• Fri. Nov 25th, 2022

988 is fast, but expanding mental health care in NC is not

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A Pew Research Center survey of American teenagers found that 13% of them have experienced at least one major depressive episode in the past year, up from 8% in 2007.

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A new national suicide prevention rescue line — 988 — went live in mid-July, replacing the previous 10-digit number that most states were offering. North Carolina saw an immediate spike in calls.

Advocates say that shows two things: the new number is easier to use, and the state still needs more mental health providers, especially for youth.

Here are answers to some frequently asked questions about 988.

How does it work?

988 is staffed 24 hours a day by trained advisors who can be reached by phone or text message. When 988 receives a call or text message from North Carolina, the answering advisor is most likely located in North Carolina as well. However, if all NC counselors are busy, the call is routed to a counselor in another state.

The hearing impaired can reach the Lifeline by calling 711 and then 988. Spanish speaking consultants are available at 1-888-628-9454. Counselors are available from 3pm to 2am with training to support LGBTQ callers under the age of 25.

North Carolina’s 988 call center is located in Greenville, a partnership with REAL Crisis Intervention, Inc. It was funded with $1.8 million in grants from the state Community Mental Health Block Grant program and the Substance Abuse and Mental Health Services Administration established.

Anyone experiencing psychological distress or concerned about a loved one in need can call or text the number or chat at 988lifeline.org/chat. The service is free and confidential.

What happens when you call 988 or text?

Typically, an advisor will respond within seconds and help determine the best way to resolve the caller’s problem. If the individual has self-injured and needs immediate medical attention or is in imminent danger of self-injury, the counselor can request help from emergency services or law enforcement through a local dispatch center.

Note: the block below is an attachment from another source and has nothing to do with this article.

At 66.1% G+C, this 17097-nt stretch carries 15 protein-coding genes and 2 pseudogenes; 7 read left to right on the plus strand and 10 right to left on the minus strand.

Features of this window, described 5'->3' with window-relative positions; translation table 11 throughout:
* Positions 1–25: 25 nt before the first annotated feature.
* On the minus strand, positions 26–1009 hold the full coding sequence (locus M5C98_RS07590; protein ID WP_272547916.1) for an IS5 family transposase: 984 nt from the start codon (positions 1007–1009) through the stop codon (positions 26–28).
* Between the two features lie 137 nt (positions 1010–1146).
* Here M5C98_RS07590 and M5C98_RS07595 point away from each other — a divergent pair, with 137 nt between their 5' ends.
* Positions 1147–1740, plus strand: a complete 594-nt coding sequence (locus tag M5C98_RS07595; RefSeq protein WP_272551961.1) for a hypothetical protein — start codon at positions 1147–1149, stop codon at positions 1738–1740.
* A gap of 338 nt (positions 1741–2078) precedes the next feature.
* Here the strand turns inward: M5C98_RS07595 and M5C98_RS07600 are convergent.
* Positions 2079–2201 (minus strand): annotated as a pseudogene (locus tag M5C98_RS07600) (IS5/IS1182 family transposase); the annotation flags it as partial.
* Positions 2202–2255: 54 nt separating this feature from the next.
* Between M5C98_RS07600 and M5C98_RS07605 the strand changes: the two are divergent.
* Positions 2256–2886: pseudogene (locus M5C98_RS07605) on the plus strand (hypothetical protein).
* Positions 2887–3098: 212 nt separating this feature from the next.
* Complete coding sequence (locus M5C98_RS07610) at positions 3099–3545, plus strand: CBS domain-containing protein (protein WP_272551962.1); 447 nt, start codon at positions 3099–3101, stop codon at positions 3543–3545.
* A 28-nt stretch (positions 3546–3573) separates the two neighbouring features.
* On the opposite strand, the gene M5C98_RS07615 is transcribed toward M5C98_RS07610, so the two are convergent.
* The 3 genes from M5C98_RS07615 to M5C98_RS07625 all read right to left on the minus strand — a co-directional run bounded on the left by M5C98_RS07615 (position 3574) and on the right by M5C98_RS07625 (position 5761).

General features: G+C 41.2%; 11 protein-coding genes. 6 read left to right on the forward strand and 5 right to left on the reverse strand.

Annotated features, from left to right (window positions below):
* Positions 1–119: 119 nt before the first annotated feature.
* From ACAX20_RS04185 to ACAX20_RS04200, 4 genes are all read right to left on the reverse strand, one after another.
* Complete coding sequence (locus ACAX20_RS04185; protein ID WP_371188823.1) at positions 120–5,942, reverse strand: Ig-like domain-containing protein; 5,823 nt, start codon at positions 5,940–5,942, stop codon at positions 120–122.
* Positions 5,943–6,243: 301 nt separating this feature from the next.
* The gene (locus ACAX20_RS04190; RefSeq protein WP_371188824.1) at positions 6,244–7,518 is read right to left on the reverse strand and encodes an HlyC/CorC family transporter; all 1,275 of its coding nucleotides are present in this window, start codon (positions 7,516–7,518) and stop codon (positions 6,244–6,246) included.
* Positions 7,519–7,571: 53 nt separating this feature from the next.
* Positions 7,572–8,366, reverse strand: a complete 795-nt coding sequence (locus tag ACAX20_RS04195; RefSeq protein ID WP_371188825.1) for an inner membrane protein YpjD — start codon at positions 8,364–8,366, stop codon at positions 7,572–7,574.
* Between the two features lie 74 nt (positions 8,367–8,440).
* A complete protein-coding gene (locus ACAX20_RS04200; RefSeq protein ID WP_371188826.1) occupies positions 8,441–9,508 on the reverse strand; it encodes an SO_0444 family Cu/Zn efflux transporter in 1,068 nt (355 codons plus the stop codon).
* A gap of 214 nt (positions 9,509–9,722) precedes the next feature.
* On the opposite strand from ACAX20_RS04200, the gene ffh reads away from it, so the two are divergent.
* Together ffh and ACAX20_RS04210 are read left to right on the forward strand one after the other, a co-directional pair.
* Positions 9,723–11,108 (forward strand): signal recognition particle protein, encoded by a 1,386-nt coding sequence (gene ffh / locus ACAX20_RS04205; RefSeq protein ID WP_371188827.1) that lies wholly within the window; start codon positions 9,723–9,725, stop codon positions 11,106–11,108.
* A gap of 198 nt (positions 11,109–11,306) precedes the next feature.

However, less than 2% of calls require a connection to emergency services, according to the Substance Abuse and Mental Health Services Administration (SAMSHA). Most people need an understanding ear and information on how to find additional services nearby.

Renee Rader, associate director for policy and programs for the NC Department of Health and Human Services, said counselors are trained in de-escalation and often one conversation is enough to resolve the caller’s immediate crisis.

Advisors can then share the names of vendors and agencies who can assist the caller, such as B. behavioral medicine, veterans services and shelters.

Calls, chats and SMS are not tracked. For some people, contact with emergency services can be traumatic and dangerous, and Lifeline recommends alternative options where possible, such as working together on a safety plan, deploying mobile response teams, working with the person’s family or professionals, or assisting the person for help to get to a crisis stabilization department, emergency room, or emergency care.

What was the reaction to the switch to 988?

During the second half of July and the month of August, the final months for which statistics are available, calls to North Carolina’s suicide prevention hotline declined from an average of 93 per day below the old 10-digit number to 160 per day with it, according to the NCDHHS 988